14 January 2021
Category : Interview
We interview Fernando de la Cruz, democratic governance expert with the EUROsociAL+ programme at FIIAPP. He talks to us about the keys to an inclusive way out of the crisis that leaves no one behind.
Fiscal policy is an invaluable tool for reducing inequalities, so it is vital to a programme like EUROsociAL+, which promotes social cohesion in Latin America. The public finance area of the European Union programme has participated in the Public Finance Laboratory organised by AECID.
What is the Public Finance Laboratory, organised by AECID, that EUROsociAL took part in, and why is it being implemented at this time?
The International Monetary Fund’s chief economist, Gita Gopinath, has pointed out that after the impact of COVID, the world faces a global liquidity trap, which requires a decisive and forceful use of fiscal policy, and public spending in particular, in order to avoid the dangerous effects that this situation could have in the long term.
One of the first to understand this situation was the European Commission, which months ago launched its massive public spending plan called Next Generation EU, designed to reactivate the European economic space.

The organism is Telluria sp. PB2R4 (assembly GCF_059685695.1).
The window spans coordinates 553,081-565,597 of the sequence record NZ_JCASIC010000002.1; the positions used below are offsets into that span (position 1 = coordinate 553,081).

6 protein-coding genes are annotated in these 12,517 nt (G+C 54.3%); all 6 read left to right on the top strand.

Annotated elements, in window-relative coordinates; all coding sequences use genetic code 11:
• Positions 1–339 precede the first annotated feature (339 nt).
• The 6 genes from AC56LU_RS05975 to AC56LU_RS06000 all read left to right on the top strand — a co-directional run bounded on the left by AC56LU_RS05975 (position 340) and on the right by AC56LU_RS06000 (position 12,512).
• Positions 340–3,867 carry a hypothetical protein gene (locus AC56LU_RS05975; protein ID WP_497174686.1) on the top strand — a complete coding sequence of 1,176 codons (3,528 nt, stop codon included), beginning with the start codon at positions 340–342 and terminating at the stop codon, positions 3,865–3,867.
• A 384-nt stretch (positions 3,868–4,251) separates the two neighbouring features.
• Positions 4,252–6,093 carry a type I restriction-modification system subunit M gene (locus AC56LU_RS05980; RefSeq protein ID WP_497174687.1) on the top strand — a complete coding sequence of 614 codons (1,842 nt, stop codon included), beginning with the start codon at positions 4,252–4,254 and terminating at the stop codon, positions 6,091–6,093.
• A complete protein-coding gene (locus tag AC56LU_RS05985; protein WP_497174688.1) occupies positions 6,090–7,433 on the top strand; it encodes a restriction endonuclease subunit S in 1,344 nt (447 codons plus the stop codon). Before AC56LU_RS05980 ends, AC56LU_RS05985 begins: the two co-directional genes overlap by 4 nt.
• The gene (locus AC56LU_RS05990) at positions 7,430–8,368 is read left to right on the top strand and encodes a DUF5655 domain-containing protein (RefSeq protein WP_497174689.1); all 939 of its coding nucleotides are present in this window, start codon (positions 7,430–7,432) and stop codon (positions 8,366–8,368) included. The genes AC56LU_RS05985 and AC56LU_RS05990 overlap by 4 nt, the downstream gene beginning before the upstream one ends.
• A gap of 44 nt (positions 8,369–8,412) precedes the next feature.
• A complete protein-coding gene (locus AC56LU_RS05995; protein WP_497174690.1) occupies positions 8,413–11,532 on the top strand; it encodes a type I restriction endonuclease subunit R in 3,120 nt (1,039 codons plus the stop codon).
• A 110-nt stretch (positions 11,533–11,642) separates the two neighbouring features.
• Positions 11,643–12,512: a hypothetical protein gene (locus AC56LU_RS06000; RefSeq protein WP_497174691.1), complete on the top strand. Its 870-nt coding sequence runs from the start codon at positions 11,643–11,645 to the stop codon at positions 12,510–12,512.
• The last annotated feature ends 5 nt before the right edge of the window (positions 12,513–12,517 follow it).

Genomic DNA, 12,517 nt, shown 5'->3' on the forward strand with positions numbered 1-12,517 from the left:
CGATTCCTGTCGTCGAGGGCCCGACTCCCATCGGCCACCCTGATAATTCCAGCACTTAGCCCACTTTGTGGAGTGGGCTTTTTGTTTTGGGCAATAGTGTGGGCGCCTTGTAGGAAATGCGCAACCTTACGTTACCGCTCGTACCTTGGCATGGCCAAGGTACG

Faced with this situation, the Spanish Cooperation Training Centre (CFCE) in Montevideo has, through the AECID INTERCOONECTA platform, organised the “Laboratory on Public Expenditure in the Context of COVID-19” with the participation of the European Union’s EUROsociAL+ programme together with other institutions such as the OECD, ECLAC, the IDB and the IEF, a Fiscal Studies Institute dependent on the Spanish Government’s Finance Ministry and an ally of the Programme.
This laboratory is part of Spanish cooperation’s joint response strategy against COVID and seeks, through the exchange of knowledge and experiences, to contribute to improving the efficiency and effectiveness of fiscal policies to achieve the harmonisation of domestic resources and meet the demands of citizens without leaving anyone behind.